On Real Wage Unemployment
Derek Wilkinson is an associate professor of Sociology at Laurentian
Based on the real wage theory of unemployment, essentially, the authors claim that, while Keynes may be empirically right about interest rates causing housing market responsiveness, interest rates do not greatly affect business capital expenditures. The authors hold wage rates and productivity rates to be the prime factors affecting business investments. Because real wages have increased relative to real output, “paper entrepreneurialism” displaces real manufacturing investment.
Daly and McCharles consider four possible policy options. Demand stimulus through tax reform would increase deficits which are already large. Exchange depreciation would badly affect firms which need exported materials. Government initiatives to stimulate high-technology manufacturing are more likely, due to inadequate governmental knowledge, to merely prop up losers. Generic supply policies emphasize investment in human capital, high savings and investment, and better labour-market adjustment policies. The authors support the latter policy, claiming that governments should focus more on productivity than on redistribution.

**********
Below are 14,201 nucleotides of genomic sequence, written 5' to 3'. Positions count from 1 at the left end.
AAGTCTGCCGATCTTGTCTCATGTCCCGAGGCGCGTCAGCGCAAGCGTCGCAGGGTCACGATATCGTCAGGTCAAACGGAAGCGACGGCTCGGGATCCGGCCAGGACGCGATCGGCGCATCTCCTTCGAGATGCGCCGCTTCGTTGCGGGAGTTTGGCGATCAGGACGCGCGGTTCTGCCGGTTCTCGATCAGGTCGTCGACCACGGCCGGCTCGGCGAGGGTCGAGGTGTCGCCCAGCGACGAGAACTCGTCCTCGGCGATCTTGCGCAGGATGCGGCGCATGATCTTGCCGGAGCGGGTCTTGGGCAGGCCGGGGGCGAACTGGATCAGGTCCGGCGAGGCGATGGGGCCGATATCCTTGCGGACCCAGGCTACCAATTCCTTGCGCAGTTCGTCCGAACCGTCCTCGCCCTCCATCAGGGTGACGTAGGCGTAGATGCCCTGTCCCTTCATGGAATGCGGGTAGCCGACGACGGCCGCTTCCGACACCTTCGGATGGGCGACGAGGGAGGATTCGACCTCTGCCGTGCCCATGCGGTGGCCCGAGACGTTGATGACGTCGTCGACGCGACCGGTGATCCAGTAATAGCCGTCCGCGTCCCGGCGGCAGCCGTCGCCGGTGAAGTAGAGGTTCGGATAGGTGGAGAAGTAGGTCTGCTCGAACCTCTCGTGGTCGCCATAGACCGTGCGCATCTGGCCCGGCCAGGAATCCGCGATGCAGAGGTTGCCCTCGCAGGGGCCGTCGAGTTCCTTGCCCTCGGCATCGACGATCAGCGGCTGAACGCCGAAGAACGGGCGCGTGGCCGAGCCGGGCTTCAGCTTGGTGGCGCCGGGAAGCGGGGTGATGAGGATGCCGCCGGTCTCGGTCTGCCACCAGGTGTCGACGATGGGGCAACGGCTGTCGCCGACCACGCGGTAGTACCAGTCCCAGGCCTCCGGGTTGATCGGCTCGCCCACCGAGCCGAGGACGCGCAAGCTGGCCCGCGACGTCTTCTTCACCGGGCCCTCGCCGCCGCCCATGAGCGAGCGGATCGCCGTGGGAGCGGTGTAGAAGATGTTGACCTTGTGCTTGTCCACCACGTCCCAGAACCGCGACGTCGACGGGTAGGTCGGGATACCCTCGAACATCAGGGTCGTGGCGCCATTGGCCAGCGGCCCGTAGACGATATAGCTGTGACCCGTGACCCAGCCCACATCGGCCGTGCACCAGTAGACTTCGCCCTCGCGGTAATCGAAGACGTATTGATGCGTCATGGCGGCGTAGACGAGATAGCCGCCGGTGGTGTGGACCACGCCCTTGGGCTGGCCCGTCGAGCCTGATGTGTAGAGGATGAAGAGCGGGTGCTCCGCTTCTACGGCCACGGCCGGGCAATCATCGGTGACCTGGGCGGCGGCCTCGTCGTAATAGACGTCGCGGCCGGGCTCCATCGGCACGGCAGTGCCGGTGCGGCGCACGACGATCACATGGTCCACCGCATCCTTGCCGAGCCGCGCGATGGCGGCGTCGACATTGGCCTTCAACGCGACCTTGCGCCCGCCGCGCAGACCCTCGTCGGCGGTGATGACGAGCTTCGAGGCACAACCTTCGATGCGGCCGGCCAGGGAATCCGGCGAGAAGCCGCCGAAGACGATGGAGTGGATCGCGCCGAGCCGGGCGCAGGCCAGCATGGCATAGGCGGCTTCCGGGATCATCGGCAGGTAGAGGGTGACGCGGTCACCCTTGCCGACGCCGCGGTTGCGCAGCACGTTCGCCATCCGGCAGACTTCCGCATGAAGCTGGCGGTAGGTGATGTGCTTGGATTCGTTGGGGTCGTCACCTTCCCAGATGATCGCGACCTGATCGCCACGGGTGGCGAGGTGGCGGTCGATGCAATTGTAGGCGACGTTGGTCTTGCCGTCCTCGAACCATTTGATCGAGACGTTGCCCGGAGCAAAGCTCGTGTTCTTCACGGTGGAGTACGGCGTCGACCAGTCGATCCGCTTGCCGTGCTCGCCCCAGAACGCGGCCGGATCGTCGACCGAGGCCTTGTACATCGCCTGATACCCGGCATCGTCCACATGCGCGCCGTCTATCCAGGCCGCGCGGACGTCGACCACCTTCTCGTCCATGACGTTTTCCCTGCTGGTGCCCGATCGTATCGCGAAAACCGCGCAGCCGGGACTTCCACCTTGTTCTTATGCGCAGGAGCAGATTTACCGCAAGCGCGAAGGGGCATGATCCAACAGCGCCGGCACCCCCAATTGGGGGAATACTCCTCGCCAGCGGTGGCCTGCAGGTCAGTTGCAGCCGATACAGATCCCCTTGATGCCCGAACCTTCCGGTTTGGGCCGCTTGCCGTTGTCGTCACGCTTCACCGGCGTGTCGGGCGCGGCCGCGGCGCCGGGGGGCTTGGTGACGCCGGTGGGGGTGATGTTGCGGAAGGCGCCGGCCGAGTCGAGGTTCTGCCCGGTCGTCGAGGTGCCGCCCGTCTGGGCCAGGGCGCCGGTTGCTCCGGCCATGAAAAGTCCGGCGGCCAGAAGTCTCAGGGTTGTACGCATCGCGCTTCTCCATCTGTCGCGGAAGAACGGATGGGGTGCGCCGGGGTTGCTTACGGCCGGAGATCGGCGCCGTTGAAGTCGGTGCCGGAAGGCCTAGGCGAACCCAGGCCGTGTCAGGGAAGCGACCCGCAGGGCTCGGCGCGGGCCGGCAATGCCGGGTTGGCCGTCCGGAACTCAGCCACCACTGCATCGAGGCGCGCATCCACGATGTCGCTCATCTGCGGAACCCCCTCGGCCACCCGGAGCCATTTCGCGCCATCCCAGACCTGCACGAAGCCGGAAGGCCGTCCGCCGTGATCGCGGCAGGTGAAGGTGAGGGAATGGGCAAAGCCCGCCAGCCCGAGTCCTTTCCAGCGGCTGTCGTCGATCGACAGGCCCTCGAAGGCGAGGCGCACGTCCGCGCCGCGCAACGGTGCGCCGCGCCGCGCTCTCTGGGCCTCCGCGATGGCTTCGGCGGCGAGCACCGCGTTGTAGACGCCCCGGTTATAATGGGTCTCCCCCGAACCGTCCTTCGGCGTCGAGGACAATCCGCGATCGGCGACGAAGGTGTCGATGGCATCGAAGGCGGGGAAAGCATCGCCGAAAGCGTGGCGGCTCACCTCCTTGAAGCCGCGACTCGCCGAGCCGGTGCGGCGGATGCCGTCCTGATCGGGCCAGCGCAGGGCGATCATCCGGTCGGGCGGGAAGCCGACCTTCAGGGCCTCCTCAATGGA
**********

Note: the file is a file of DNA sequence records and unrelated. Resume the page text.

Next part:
The authors specifically exclude higher tariffs and protectionism as a policy option. They state: “... it would be an unfortunate example to other countries and Canada itself could lose seriously by deterioration in the world economic climate for free flows of trade and financial capital” (p.52). Perhaps the authors here overestimated Canada’s influence on the world climate.
They do, however, recommend specific policies which fit in with their general policy option. First, they want free trade with United States. Second, they recommend adjustment assistance for both workers and firms. Third, they suggest that inflation accounting for inventories would reduce the amount of taxes firms need to pay and give them more money for investment. Fourth, that basic scientific research is less important than faster adoption of new technological developments which we can import. Fifth, that more social science research funding might explain and even remedy the lag in the adoption of technology. Sixth, that improvements in labour-management relations are necessary and that the Canadian Labour Market and Productivity Centre should be better funded to help in this. Seventh, that the government should do what it can to reduce uncertainty about future government economic policy so as to better enable firms to plan.